• Ph.D., M.A. Princeton University
  • B.A. Gustavus Adolphus College

Areas of Expertise

  • Cognitive Aging
  • Memory


I joined the Psychology Department in fall 1996, after completing postdoctoral research in aging at Washington University in St. Louis and at Duke University.

My main research interest is in cognitive aging, particularly the mechanisms that are responsible for memory changes and, in some cases, the lack of memory changes in healthy older adults. Specialty areas include source memory (e.g., where did you learn information, a friend, a TV show, Facebook), autobiographical memory, and inhibitory control (e.g., what we use to name the color of ink in RED "black").

My most recent line of research is on the effects of video game training on the cognitive performance of older adults; this research is supported by a grant from the National Institute on Aging. I also enjoy helping students develop research projects in aging that are not necessarily about cognition and projects in cognition that are not necessarily about aging.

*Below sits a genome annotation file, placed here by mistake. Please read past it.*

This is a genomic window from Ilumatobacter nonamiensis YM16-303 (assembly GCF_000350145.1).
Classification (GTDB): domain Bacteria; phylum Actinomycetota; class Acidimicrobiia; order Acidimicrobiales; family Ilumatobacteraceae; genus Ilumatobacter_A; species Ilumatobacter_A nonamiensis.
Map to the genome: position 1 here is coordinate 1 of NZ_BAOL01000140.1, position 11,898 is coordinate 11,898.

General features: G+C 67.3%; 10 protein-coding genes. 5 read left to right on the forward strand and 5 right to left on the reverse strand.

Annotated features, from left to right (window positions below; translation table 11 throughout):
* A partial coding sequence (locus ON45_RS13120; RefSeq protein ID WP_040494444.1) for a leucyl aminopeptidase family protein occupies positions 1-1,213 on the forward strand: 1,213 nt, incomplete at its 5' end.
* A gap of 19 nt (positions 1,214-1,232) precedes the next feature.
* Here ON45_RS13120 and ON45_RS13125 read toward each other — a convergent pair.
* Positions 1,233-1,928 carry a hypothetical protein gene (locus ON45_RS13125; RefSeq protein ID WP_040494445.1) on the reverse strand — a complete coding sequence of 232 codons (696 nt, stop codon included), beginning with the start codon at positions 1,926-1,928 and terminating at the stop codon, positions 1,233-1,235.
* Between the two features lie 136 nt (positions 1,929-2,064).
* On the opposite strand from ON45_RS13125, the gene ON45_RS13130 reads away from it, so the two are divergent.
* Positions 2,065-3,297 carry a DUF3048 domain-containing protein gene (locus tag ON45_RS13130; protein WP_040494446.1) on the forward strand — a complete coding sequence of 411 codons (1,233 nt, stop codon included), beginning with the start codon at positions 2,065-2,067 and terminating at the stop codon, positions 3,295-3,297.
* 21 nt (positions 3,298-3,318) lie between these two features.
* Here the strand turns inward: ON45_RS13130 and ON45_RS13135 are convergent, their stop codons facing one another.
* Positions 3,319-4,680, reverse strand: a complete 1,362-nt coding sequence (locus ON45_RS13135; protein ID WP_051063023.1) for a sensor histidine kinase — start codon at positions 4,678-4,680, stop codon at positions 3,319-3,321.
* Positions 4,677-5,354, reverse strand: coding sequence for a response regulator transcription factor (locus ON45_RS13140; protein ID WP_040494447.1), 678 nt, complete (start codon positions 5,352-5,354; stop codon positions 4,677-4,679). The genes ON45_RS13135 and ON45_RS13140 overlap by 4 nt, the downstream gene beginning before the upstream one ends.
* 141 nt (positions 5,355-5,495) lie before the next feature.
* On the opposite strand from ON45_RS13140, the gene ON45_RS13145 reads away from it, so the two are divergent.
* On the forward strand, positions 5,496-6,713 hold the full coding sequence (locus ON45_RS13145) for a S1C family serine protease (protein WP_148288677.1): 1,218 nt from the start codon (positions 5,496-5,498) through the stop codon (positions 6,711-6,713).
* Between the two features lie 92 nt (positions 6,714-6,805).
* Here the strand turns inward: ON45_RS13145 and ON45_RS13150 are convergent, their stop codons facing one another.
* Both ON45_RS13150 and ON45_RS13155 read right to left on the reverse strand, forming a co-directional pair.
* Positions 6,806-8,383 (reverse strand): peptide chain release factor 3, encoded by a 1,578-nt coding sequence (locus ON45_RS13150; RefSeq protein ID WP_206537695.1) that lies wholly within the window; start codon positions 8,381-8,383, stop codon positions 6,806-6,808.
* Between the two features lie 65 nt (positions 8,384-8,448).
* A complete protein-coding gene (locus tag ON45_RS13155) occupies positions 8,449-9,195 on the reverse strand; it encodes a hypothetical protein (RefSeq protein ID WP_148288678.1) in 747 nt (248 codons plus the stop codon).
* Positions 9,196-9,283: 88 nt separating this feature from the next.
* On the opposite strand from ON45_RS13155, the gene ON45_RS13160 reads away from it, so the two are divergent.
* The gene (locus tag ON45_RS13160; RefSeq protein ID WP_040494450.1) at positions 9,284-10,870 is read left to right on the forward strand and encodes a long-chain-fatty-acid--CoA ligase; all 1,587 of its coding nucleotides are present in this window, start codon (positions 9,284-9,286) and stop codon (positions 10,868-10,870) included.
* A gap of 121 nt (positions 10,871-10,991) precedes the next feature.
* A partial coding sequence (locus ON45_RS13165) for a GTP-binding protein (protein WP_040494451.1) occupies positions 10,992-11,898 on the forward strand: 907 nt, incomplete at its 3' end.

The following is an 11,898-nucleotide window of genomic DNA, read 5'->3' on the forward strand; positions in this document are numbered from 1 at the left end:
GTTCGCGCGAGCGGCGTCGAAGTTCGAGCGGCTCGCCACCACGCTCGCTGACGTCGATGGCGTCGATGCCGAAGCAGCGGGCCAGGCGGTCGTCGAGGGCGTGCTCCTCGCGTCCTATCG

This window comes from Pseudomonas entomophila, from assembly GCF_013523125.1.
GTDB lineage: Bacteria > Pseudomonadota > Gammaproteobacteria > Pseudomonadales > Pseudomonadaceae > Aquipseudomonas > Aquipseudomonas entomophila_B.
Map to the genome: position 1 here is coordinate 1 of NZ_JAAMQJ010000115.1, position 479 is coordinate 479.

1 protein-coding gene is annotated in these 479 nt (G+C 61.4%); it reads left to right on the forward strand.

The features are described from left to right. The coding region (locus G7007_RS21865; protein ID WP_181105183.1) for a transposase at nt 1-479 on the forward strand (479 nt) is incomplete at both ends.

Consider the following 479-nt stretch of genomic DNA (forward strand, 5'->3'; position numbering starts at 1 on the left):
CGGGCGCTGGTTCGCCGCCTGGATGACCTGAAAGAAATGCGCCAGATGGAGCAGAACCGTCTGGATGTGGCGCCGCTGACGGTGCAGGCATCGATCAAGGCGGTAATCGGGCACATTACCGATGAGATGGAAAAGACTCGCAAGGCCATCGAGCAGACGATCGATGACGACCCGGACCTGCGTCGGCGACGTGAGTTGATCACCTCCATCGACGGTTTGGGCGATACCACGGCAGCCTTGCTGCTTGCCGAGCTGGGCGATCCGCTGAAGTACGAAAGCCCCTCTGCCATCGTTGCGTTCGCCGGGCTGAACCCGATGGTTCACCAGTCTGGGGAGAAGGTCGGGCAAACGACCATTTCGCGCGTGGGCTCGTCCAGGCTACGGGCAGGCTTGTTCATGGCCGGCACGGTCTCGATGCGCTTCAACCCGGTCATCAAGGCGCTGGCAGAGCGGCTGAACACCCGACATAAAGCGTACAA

In 2007, I was deeply honored to be a recipient of the Hunter-Hamilton Love of Teaching Award.


  • PSY 101 General Psychology
  • PSY 245 Psychology of Aging
  • PSY 276 Cognitive Psychology
  • PSY 304 Psychological Research: Memory
  • PSY 319 Psychological Research: Adult Development
  • PSY 377 Life Stories
  • PSY 378 Aging & Memory
  • PSY 401 Issues in Psychology

Memberships & Associations

  • Fellow of the American Psychological Association and its Divisions 3 (Experimental Psychology) and 20 (Adult Development & Aging)
  • American Psychological Association Divisions 1 (General Psychology) and 2 (Teaching of Psychology)
  • Fellow of the Association for Psychological Science
  • Council for Undergraduate Research
  • Gerontological Society of America
  • Phi Beta Kappa
  • Fellow of the Psychonomic Society
  • Sigma Xi
  • Women in Cognitive Science
  • American Association of University Women